Another helpful development: earlier this month, Kinect for Windows announced broader availability of academic pricing through Microsoft Authorized Educational Resellers (AERs). Most of these resellers can now offer academic pricing directly to educational institutions; academic researchers; and students, faculty, and staff of public or private K-12 schools, vocational schools, junior colleges, colleges, universities, and scientific or technical institutions. Academic pricing on the Kinect for Windows sensor is currently available through AERs in the United States, Taiwan, and Hong Kong SAR. We eagerly look forward to a seeing what the academic community does with the new features!
—Stewart Tansley, Director, Microsoft Research Connections—Kenji Takeda, Solutions Architect and Technical Manager, Microsoft Research Connections EMEA
Today is a proud day for Microsoft Research Connections and our academic collaborators, as two of our research efforts have been named 2013 IDG's Computerworld Honors Program Laureates. The Computerworld Honors program, founded in 1988, recognizes organizations and individuals who have used information technology to promote positive social, economic, and educational change. The program judges reviewed more than 700 nominations this year to select 269 Laureates from 29 countries. Microsoft Research is being honored for our collaborative work on combatting scourges that affect millions around the world: pneumonia and HIV infection.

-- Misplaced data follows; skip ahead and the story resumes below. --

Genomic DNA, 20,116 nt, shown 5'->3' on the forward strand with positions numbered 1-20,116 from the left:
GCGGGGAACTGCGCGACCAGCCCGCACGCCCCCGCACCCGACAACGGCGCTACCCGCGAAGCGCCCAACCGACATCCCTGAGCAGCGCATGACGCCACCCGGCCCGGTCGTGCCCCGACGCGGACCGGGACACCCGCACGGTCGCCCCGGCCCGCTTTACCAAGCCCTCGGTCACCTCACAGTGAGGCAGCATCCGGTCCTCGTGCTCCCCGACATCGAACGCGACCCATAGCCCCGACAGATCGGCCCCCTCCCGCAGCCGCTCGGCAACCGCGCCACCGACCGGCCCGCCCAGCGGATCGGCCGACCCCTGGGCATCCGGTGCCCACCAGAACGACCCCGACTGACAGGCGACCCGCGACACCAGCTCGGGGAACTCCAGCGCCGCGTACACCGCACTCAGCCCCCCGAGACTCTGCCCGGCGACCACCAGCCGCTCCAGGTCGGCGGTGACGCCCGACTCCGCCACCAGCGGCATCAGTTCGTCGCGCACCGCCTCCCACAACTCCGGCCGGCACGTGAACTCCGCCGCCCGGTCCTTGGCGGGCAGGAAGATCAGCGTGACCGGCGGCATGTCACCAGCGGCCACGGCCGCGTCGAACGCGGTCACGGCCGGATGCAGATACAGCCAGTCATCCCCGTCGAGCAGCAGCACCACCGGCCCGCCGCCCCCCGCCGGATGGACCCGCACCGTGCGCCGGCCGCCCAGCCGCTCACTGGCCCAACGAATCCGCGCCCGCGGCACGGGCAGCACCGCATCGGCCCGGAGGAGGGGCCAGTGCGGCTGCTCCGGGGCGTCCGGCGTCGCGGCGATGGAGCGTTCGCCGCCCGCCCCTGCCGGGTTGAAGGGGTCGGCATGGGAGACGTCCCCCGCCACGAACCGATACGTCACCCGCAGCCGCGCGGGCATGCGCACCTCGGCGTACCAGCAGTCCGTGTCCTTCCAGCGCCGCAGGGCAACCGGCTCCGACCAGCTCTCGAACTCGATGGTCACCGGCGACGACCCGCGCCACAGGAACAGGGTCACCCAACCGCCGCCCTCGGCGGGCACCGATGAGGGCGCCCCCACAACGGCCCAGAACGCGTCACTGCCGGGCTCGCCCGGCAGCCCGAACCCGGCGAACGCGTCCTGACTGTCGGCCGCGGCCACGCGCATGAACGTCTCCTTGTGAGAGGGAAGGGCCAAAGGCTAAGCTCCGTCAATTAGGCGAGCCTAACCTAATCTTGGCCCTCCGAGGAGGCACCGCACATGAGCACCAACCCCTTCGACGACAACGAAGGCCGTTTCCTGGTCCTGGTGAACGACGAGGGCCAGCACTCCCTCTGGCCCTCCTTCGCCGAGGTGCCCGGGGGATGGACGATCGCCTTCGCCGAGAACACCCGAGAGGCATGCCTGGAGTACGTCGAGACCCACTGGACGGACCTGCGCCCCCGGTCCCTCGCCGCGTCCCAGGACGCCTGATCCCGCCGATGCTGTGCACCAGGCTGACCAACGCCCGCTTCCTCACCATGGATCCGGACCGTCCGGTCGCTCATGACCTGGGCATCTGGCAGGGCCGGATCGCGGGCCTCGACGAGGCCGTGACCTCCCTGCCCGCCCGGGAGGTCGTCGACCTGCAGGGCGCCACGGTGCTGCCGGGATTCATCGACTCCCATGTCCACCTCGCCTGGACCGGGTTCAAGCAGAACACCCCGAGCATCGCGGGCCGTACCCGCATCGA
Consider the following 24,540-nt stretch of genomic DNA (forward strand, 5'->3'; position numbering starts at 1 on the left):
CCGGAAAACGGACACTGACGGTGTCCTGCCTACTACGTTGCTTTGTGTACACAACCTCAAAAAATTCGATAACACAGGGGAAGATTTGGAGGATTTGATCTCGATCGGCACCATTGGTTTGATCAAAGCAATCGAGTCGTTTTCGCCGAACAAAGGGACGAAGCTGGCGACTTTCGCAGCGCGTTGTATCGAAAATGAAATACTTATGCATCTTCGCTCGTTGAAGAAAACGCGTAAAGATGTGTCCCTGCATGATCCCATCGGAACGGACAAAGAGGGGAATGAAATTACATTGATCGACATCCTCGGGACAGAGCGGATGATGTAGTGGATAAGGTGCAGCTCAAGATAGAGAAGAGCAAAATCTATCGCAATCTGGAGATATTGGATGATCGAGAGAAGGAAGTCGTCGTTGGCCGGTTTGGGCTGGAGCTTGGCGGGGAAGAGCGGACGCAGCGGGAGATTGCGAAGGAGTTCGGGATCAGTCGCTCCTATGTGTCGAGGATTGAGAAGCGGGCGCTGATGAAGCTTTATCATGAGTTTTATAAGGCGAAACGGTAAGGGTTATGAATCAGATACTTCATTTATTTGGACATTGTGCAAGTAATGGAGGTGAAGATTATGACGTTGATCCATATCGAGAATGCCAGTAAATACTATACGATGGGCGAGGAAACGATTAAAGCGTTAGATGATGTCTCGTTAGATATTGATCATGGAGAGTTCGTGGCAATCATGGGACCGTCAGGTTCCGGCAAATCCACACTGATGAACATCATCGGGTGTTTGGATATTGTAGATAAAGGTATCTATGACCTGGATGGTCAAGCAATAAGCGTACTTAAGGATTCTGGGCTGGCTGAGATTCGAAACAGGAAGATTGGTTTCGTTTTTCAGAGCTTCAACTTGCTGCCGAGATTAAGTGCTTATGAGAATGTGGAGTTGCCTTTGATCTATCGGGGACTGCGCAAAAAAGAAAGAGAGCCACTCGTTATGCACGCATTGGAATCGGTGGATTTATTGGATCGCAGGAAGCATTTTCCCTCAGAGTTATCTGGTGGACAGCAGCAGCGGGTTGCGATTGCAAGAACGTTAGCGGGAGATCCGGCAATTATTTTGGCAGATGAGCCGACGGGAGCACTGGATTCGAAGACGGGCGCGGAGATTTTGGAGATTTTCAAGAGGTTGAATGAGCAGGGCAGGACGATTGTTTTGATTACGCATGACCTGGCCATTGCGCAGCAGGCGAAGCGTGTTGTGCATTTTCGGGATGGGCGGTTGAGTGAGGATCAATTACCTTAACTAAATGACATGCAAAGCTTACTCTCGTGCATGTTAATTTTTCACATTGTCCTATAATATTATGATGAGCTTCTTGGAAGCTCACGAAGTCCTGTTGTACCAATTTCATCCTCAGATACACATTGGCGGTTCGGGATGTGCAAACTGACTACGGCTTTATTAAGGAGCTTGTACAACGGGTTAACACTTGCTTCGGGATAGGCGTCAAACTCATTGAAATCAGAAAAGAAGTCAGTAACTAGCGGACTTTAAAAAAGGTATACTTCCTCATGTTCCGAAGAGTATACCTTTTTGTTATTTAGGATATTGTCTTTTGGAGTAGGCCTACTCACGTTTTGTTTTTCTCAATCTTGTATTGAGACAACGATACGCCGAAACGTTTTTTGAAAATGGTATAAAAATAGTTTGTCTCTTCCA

Working in collaboration with the University of Oxford, our research strives to make pneumonia vaccine more effective.
Pneumonia persists as a leading cause of death in children worldwide, despite the availability of a vaccine. To be properly vaccinated against the disease, children must receive a series of three shots over a period of several months. The research for which we’re being honored, “Adjusting Pneumonia Vaccination Periods to Save Lives,” strives to make vaccination more effective by changing the timing of the shots. In collaboration with the University of Oxford, we have developed software that can be used to create and deploy clinical trial support infrastructure in a fraction of the time, at a fraction of the cost, of conventional methods. The system can collect well-defined and standardized data from multiple sources; however, the greater benefit is its ability to combine data simply and efficiently, enabling large-scale data analysis. Such analysis is now being used by the Oxford Vaccine Group to evaluate the effectiveness of revised schedules of immunization.